Although the output gap was essentially closed in late 2017, according to CBO’s August 2018 Economic and Budget Outlook estimates, the agency’s estimates of both the level and growth rate of potential GDP for 2007-2017 are now much lower than the projections made just before the start of the Great Recession.
(The chart is constructed so that a straight line represents a constant growth rate, with a steeper slope representing a higher growth rate.)
Great Recession’s Jobs Deficit Much Deeper Than in Previous Recessions
Job losses in the Great Recession were huge, and it took much longer than in previous recessions simply to get back to the level of payroll employment at the start of the recession. Employers did not begin to add jobs until 2010. Progress erasing the jobs deficit was slow for some time, but by mid-2014 the economy had recovered the 8.7 million jobs lost between the start of the recession in December 2007 and early 2010 and continued to add jobs thereafter. Job creation greater than what was required to keep up with potential labor force growth (the pace of job creation that’s appropriate once the economy is back to full health) continued to bring people back into the labor force and lower the unemployment rate. Nonfarm payroll employment was 6.6 percent (9.2 million jobs) higher in December 2017 than it was at the start of the recession.
The Unemployment Rate Rose to Near Its Postwar High
The unemployment rate rose far higher than in the previous two recessions and far faster than (though not quite as high as) in the deep 1981-82 recession. Technically, the recession ended in June 2009 as the economy began growing again, but the unemployment rate did not fall to 5.0 percent, where it was at the start of the recession, until late 2015. It reached 4.1 percent in late 2017.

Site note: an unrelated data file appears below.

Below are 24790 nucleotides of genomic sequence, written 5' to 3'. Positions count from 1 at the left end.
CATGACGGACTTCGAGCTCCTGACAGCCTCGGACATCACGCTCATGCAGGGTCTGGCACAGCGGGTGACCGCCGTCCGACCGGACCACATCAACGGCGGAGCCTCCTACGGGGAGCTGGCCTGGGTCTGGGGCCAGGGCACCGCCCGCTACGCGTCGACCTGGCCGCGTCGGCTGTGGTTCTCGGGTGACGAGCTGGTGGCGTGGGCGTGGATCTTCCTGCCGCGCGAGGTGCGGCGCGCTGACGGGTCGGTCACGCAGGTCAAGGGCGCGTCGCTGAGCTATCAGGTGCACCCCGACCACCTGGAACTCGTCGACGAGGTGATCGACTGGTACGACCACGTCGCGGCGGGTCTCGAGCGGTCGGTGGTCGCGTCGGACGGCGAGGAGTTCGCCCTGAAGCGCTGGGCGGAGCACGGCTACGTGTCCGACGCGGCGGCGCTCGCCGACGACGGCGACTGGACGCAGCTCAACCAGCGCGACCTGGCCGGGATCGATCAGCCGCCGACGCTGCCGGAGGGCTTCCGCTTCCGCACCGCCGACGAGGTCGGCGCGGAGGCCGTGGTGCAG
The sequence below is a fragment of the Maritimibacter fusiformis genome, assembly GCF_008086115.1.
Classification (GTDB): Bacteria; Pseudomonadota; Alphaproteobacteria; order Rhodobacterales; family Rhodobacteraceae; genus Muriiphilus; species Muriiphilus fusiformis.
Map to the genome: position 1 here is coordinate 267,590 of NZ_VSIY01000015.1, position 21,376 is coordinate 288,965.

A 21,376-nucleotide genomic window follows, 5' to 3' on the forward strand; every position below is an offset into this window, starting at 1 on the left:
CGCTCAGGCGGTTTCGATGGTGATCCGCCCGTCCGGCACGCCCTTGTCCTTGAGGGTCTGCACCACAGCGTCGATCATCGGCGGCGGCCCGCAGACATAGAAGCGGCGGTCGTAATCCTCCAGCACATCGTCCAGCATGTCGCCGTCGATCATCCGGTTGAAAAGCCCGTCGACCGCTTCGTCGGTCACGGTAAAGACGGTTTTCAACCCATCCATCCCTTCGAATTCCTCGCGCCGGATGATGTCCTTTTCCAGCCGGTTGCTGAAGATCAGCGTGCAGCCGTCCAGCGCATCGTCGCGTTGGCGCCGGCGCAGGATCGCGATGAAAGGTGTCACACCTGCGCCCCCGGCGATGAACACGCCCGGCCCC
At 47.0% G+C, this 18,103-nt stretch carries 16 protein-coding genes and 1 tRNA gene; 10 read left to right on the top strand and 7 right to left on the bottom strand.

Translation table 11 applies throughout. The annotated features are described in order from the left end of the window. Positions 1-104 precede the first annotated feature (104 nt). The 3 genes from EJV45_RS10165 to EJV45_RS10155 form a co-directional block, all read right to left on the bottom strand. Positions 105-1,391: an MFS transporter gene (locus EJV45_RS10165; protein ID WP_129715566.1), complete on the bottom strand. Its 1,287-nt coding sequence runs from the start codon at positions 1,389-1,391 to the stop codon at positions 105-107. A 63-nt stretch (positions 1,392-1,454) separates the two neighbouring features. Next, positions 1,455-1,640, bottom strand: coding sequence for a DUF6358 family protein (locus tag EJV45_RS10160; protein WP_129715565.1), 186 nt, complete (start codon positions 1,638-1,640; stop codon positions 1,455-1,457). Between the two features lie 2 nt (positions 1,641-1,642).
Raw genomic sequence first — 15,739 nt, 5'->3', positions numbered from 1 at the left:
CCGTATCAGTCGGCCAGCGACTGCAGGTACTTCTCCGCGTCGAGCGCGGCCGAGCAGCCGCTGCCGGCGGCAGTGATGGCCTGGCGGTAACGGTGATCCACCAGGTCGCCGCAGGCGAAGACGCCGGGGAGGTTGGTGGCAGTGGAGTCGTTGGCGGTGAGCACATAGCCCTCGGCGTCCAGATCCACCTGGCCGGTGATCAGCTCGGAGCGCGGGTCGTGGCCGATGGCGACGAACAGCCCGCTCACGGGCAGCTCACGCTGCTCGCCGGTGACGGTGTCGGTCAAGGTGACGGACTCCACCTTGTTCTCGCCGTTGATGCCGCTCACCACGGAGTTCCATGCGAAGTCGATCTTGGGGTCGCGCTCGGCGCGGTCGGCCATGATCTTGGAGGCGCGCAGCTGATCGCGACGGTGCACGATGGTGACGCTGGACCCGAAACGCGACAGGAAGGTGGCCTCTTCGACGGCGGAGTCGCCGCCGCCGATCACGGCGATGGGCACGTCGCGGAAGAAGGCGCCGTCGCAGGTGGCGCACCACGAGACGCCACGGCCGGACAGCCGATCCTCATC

Unemployment Rate Stayed High Long After Great Recession’s End
The relatively modest pace of job growth (relative to the size of the job losses) in the first years of the recovery kept the unemployment rate high long after the end of the recession. This is similar to what happened in the previous two recessions and does not resemble the fairly rapid decline that followed the severe 1981-82 recession. The unemployment rate at the end of 2017 was much lower than it was early in the recovery, but indications remained that there were still people who were not working but wanted to be and people who would have liked to be working full time but could only find part-time jobs who could be pulled back into the labor market or get the hours they wanted if job creation remained strong.
Share of the Population With a Job Fell to Mid-1980s Levels